What You Need to Know About Tinnitus

a hearing specialist performing a hearing aid fitting for his elderly patient

A person experiencing tinnitus may hear ringing in the ears. It can also be clicking, whistling or hissing sounds. The U.S CDC estimates that about 15% of the US population experience tinnitus-which is approximately 50 million Americans. Tinnitus can be caused by underlying issues such as an ear injury, issues with the circulatory system or age. For most individuals, tinnitus can improve with treatment. 

Symptoms of tinnitus 

Tinnitus can manifest in various perceived sounds, both pulsing and tonal. It can cause:

  • Hissing
  • Buzzing
  • Humming
  • Roaring, and
  • Clicking

Generally, there are two types of tinnitus, namely:

  • Subjective: This type of tinnitus can be traced to neurological and auditory reactions to hearing loss. It’s the most common type of tinnitus. 
  • Objective tinnitus: In this case, the noises are audible to the patient and other people. This type of tinnitus is rare and only represents one percent of the reported cases. 


Tinnitus is not a disease, but some underlying conditions can worsen its symptoms. The following conditions can cause it:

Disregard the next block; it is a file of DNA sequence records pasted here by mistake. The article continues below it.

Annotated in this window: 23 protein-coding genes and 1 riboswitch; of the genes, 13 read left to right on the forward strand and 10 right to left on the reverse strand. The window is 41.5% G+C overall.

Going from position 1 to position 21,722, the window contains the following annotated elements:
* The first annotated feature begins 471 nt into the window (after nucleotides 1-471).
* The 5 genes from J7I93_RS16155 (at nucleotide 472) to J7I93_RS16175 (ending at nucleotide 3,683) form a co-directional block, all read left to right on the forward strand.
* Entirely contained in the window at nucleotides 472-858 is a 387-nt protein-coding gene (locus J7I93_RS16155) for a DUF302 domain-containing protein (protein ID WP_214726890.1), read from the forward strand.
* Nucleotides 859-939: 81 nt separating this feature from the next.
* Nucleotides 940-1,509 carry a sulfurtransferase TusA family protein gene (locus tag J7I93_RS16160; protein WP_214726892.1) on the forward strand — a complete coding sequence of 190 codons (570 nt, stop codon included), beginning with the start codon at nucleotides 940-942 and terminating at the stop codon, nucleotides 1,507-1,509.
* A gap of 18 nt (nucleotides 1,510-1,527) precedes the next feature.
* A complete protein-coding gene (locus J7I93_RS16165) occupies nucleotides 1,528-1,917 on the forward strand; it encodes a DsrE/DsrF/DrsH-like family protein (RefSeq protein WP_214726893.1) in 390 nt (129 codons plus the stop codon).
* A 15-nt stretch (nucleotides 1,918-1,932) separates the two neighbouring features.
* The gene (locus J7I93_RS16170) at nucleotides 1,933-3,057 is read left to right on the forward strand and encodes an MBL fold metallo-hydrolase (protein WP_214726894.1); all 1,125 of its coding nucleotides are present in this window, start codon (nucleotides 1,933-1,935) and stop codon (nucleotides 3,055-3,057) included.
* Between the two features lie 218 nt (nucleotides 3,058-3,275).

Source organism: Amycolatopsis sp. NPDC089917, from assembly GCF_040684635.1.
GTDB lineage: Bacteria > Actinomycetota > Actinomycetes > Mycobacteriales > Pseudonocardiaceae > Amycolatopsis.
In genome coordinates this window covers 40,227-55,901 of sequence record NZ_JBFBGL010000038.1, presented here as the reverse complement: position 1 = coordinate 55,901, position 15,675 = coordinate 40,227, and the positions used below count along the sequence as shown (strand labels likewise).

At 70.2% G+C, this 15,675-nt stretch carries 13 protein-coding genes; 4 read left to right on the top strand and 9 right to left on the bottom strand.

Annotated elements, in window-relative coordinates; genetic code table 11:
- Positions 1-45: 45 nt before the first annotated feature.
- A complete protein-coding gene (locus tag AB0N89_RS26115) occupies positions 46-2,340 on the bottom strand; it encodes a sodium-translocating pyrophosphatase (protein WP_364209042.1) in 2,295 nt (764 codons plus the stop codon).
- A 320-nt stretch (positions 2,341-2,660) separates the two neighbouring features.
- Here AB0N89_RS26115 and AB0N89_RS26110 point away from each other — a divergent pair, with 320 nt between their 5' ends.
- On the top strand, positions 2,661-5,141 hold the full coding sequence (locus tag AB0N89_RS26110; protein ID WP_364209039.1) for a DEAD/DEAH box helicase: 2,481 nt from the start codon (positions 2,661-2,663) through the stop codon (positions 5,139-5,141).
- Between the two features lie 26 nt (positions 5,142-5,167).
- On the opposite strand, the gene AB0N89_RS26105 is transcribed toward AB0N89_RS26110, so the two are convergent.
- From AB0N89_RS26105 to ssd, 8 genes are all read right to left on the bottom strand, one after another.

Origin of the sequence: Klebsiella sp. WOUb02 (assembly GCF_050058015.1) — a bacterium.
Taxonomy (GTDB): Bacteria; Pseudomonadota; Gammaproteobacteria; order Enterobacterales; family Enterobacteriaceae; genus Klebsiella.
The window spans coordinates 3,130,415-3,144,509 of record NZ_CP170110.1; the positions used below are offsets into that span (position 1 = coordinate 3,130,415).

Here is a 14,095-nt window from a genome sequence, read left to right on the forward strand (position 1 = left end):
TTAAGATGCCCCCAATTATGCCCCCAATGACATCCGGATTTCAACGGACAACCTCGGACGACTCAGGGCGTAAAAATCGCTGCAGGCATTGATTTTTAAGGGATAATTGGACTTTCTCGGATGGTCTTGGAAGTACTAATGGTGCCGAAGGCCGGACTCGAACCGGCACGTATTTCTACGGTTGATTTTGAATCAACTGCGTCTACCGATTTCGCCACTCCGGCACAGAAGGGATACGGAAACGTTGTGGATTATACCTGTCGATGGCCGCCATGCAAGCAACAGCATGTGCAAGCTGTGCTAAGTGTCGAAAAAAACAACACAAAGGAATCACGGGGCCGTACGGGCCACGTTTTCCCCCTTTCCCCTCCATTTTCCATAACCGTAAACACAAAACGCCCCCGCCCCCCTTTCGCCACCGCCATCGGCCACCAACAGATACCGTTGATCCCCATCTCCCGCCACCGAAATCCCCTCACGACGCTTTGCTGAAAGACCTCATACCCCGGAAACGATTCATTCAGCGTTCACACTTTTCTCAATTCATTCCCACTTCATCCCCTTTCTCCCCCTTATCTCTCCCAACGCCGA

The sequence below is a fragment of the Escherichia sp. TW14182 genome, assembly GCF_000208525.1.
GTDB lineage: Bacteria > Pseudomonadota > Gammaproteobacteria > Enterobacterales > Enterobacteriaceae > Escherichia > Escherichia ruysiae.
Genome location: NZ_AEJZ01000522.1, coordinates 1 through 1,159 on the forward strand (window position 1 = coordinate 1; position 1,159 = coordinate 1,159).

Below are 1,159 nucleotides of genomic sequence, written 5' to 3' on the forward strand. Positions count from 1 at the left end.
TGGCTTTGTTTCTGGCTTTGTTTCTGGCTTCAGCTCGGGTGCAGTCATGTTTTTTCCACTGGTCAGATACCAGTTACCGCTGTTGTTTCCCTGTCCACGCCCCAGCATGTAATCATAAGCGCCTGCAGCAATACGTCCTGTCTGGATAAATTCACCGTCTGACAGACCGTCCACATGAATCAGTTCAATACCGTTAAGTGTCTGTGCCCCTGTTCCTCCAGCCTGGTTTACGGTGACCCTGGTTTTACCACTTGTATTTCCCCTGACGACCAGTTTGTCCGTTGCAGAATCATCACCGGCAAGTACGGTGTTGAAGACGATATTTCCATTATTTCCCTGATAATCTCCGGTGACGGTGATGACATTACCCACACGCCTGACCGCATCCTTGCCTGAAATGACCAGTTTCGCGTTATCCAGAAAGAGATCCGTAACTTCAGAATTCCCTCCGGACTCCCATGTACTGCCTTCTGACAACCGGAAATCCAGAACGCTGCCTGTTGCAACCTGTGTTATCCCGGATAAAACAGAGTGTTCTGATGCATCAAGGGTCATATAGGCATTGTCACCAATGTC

Ear canal blockage or infection

Ear canal blockage happens when earwax accumulates in the ear or becomes hard to clean. Earwax is important as it lubricates and cleans your ear canal. It protects the ear against the growth of bacteria and attracting dirt. 

A blocked canal will change the pressure in the ear, leading to tinnitus. 


Some medication can cause or worsen the symptoms of tinnitus. The unwanted noise will disappear when you stop taking such drugs. 

Cancer drugs, NSAIDS, diuretics, antimalarial medications and certain antibiotics are the leading causes of tinnitus. 

Hearing loss

The delicate, tiny hair cells in the cochlea move when the ear receives sound waves, triggering electric signals from the ear to the auditory nerve. If the hairs inside the ear are broken or bent, they can leak random electrical signals to your brain, leading to tinnitus. 

Blood vessel disorders

Conditions like high blood pressure, malformed blood vessels or atherosclerosis can cause blood to move through arteries and veins forcefully. Such high blood pressure can cause tinnitus. 

When to see a hearing health professional

If you’re experiencing the symptoms of tinnitus, talk to your local hearing care provider. Symptoms and signs might be an indication of another condition. Having signs such as decreased hearing or earache doesn’t mean you have excessive wax.

It could be a possibility of a medical condition affecting your ears. That’s why booking an appointment with a hearing health professional is imperative. 


Tinnitus can be prevented in several ways, including: 

  • Turning down the volume: Exposure to loud music without ear protection can cause tinnitus and hearing loss. If you work in an industry that uses firearms or use a chainsaw, ensure you wear hearing aids with masking features. 
  • Limit caffeine, nicotine and alcohol: When these substances are used in excess, they can affect your blood flow and cause tinnitus. 

Tinnitus can happen to anyone and at any age. This condition can improve with the right and timely treatment. If you’ve symptoms and signs, don’t hesitate to book an appointment with a hearing health professional.